The civilization of the Indus Valley (equating geographically to modern-day Pakistan and Northern India) thrived between 2600 and 1800 BC. This culture left behind thousands of seals with engraved motifs and a pictographic writing system that seems to have consisted of approximately 400 signs.
Seals found in the Indus Valley are typically square or rectangular tablets made of terracotta, stone, or copper. They were used for the purposes of trade, to stamp impressions into the mouths of ceramic pots or onto the clay badges used on the ropes which bound products and goods.
These Indus (or Harappan) seals, as they are sometimes called, were carved from stone and fired in a kiln to strengthen them for the rigors of daily commercial use. Most of the samples excavated from archaeological sites in the Indus Valley, such as Harappa, Mohenjo-daro, Kalibangan, and others, have images of people, objects, and animals (both factual and mythic) carved into them.
They also reveal a wealth of information about the culture at the time the seals were made. Manners of dress, ornamentation, hairstyles, relationships within commerce and trade, levels of craftsmanship, spiritual beliefs, and writing are all depicted in fascinating detail within the carvings found on over 1,700 individual seals excavated from the region.
Features of the Indus Valley Script
Engraved on many tablets are figures of recognizable animals such as buffalo, rhinoceros, elephants, tigers, zebus, and also certain mythical creatures such as unicorns or beings with multiple heads. For reasons unknown, there are no wild or domestic animals depicted that are known to the region, such as dairy cattle, camels, donkeys, peacocks, monkeys, or cobras. Until more conclusive data is acquired, it is impossible to conclude whether the artifacts were used to inventory animals, or why certain animals are accounted for while others are omitted.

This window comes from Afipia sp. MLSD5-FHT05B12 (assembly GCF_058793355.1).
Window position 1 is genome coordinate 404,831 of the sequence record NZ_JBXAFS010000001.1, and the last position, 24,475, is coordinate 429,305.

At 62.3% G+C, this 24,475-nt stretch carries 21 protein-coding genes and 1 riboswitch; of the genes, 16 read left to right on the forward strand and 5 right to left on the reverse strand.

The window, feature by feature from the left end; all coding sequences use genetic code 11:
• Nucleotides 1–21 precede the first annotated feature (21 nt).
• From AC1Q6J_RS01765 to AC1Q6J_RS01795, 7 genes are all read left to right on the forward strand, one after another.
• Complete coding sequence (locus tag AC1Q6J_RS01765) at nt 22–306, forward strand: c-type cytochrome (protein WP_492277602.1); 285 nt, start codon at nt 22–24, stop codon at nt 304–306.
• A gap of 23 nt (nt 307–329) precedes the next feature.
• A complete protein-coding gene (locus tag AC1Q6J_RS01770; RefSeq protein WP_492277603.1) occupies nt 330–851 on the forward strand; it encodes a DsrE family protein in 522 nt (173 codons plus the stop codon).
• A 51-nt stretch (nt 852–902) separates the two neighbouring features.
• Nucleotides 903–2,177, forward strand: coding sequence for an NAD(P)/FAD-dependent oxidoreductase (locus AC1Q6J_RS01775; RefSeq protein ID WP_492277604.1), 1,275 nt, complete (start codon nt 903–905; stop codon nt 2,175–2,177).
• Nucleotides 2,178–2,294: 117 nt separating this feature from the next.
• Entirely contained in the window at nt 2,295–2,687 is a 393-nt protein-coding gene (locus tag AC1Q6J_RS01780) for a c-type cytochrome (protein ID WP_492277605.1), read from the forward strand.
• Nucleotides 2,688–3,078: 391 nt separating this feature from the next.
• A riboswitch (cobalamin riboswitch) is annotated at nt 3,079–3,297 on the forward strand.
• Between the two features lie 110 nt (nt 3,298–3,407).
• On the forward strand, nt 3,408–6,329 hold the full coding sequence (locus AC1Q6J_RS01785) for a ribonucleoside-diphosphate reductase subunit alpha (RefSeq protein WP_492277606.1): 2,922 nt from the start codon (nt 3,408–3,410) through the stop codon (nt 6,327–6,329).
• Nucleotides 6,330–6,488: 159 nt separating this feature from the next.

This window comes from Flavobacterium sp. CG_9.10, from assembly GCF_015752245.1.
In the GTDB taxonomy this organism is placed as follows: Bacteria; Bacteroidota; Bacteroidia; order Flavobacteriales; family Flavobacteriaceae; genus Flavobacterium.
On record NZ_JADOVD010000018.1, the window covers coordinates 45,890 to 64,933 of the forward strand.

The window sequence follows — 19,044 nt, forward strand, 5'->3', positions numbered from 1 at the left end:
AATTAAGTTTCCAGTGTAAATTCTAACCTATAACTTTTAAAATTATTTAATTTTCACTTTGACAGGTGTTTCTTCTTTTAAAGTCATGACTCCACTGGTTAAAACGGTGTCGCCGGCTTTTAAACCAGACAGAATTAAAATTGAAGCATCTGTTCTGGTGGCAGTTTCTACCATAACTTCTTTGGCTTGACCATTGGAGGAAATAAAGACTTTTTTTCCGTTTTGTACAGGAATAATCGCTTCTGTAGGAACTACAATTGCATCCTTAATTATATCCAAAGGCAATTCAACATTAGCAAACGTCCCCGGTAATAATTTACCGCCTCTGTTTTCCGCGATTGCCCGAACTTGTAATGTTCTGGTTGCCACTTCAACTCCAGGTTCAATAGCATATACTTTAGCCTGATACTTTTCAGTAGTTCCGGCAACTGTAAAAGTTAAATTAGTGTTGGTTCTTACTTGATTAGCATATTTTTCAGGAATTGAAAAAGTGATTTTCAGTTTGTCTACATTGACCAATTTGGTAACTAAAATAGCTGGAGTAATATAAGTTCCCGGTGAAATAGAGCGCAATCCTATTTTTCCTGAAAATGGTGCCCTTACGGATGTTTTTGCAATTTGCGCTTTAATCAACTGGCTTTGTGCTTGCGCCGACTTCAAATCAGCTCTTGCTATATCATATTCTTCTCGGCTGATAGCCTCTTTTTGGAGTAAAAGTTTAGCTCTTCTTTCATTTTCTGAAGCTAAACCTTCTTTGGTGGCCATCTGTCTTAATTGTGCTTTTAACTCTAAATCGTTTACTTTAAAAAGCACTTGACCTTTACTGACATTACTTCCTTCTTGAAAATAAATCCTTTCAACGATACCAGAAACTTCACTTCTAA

One of Mohenjo-daro’s most well-known seals depicts a male figure – perhaps a deity – seated in a lotus position and wearing a set of water buffalo horns. He is surrounded by various animals, such as a tiger, an elephant, a rhinoceros, a water buffalo and a ram. It appears to have two faces and wraps its torso in a tiger skin. He seems to be a type of “lord of the beasts”, possessing a power that subdues nature. This image has been identified with Shiva and has led some to believe that the Indus culture introduced asceticism and yoga into the Vedic religion brought by the Aryans, who invaded India around 1200 BC.
Unfortunately, there exists no “Rosetta stone,” or parallel script by which Indus pictographs can be decoded. The script appears that it should be read from right to left. Scholars put the number of unique symbols from 50 to more than 500 depending on how they are identified, demonstrating that there is still some disagreement over the minor modifications or combinations of the basic symbols (or allographs). Currently, over 4,000 inscribed artifacts (including the seals) have been excavated.
Indus Script Remains a Mystery
Despite many attempts to decipher the pictographs found on the seals, they have not yet been successfully decoded. Scholars have been unable to connect this Indus script with any other known written language. The longest inscription found on these seals is 26 characters. Most inscriptions, however, are usually no longer than four or five.